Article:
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Engineered bacteria can shape electricity-conducting nanowires.

By | June 1, 2014

Biofilms are ubiquitous coatings made up of microbes and secreted proteins. They can stick to our teeth, our sink drains, medical equipment, and myriad other man-made and natural surfaces. In health care, biofilms are often difficult-to-treat pests, but MIT electrical engineer Timothy Lu is hijacking their excellent self-forming abilities for potential beneficial uses.

E. coli secrete a protein known as CsgA, a building block of the so-called curli fibers that form an extracellular matrix-like structure in the biofilm. Lu’s team genetically engineered bacteria with a modified CsgA protein that could stick to gold particles. Once added to the culture media, the gold particles incorporated into the curli fibers when a small molecule signal was also present, giving the bacterial biofilm the ability to form gold nanowires or nanorods and hold an electrical charge. The curli fibers can also incorporate tiny semiconductors called quantum dots, which impart optical properties.

Going beyond human control of the biofilms’ activity, Lu’s team also designed bacteria to transmit the signals for forming the gold nanowires, allowing them to adjust their own growth.

“The cleverness of this approach is using bacterial communities as ‘smart’ and adaptive material templates,” says Ahmad Khalil, a biomedical engineer at Boston University who was not involved in the study. “It’s an on-demand manufacturing system.”

Lu’s nanowire biofilms are a proof-of-concept demonstration, but he sees this approach of orchestrating biofilm composition and behavior as a way to create functional devices that can self-heal, for instance, or to build solar cells out of photosynthetic organisms.

Although the E. coli strains used here are not virulent, many safeguards are being developed, including kill switches that order the organism to stop biofilm formation or to commit suicide in all environments except the laboratory. Genetic instructions could also prevent mating and gene transfer with other organisms. “When these biomaterials are ultimately used on larger scales, all of these approaches will be important,” says Lu. (Nature Materials, doi:10.1038/nmat3912, 2014.)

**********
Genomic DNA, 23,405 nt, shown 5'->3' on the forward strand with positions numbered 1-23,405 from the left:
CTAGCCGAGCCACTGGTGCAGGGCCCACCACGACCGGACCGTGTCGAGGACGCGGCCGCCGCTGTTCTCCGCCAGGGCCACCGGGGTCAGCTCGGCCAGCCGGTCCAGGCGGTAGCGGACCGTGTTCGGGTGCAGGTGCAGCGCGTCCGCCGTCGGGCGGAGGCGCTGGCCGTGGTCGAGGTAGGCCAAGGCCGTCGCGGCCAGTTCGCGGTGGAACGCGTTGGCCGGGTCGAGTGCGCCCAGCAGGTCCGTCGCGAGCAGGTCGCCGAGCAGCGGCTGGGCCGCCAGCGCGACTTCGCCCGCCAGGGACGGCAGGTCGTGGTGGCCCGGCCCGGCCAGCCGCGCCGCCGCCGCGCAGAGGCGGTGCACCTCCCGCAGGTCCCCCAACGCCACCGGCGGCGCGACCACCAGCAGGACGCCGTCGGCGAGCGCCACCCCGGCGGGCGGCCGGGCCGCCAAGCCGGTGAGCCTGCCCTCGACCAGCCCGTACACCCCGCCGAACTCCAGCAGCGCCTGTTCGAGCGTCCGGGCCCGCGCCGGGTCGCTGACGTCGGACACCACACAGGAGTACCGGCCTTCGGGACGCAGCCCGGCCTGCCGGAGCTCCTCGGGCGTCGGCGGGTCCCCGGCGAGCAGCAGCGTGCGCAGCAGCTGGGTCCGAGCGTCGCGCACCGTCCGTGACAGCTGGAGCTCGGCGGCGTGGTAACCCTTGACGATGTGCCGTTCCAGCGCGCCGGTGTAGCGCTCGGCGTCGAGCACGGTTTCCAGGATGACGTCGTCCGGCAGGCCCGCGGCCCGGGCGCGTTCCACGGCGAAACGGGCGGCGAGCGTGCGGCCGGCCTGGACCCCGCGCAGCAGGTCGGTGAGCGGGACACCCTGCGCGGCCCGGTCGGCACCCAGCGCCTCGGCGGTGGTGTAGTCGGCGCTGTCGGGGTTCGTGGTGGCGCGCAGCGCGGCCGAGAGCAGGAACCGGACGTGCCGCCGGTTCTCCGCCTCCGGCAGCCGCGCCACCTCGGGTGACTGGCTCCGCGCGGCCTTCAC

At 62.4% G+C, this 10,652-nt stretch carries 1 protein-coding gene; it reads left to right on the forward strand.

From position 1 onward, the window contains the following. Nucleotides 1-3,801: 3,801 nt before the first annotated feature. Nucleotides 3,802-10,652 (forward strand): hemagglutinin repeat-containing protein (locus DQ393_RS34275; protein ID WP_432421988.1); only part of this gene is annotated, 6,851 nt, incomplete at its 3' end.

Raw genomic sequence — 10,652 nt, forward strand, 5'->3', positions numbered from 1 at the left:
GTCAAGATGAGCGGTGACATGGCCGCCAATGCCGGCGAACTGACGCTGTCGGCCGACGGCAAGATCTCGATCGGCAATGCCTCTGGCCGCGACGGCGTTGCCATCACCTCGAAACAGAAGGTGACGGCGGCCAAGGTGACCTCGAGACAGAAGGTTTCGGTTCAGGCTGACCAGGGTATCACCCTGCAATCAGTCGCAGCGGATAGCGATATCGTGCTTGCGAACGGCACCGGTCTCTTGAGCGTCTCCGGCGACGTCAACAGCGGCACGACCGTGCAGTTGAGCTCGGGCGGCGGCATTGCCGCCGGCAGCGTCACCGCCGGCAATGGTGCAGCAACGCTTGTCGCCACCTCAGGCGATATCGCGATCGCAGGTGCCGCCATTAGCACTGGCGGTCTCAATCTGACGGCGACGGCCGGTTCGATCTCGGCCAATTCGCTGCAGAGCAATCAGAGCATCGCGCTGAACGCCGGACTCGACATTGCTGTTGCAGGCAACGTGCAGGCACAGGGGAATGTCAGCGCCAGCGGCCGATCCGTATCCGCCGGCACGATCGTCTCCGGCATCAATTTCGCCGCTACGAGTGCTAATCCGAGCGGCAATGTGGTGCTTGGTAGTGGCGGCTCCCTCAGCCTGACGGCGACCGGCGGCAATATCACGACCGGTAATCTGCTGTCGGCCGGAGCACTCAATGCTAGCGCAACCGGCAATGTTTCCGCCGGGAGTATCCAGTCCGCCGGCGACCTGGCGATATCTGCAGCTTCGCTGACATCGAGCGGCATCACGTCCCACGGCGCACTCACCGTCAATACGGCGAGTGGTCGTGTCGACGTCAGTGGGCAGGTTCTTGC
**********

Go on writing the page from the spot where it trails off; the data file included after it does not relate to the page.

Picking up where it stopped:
QUORUM SENSOR: Two populations of engineered E. coli each express a different version of CsgA, a building block of the curli fibers that form part of a biofilm’s extracellular matrix. One population (blue) produces CsgA and curli fibers when a quorum sensing molecule, AHL (purple), is added to the medium.© GEORGE RETSECKNANOROD BUILDER: The second population of E. coli (green) produces curli fibers from a modified form of CsgA when a small signaling molecule, aTc (pink), is present. The modified CsgA contains a histidine tag that can attach to gold nanoparticles. As the biofilm develops, the aTc-sensing cells assemble a gold nanorod capable of conducting electricity. By changing the ratios of each type of E. coli, or the amount of AHL or aTc, different patterns of biofilms with different properties can result. © GEORGE RETSECK

Virus-produced biomaterials Genetically-engineered bacteriophages align nanocrystals to create scaffolds and templates. Mixed organic-inorganic electronic and magnetic materials Nanoscale to centimeter scale Highly-ordered nanoscale 2-D and 3-D structures Construction of lithium ion batteries, solar cells, materials to split water
E. coli–based biomaterials E. coli cells produce modified amyloid fibrils that can incorporate inorganic materials into a biofilm. Hybrid of cellular, organic, and inorganic material form light-emitting or electricity-conducting materials Nanoscale to the centimeter scale currently, but maximum size is likely much larger Biomaterial can adapt by communication between the bacterial cells or external inputs; autonomous formation In theory, a wide range of inorganic materials can be added to bioengineered materials; batteries and solar cells


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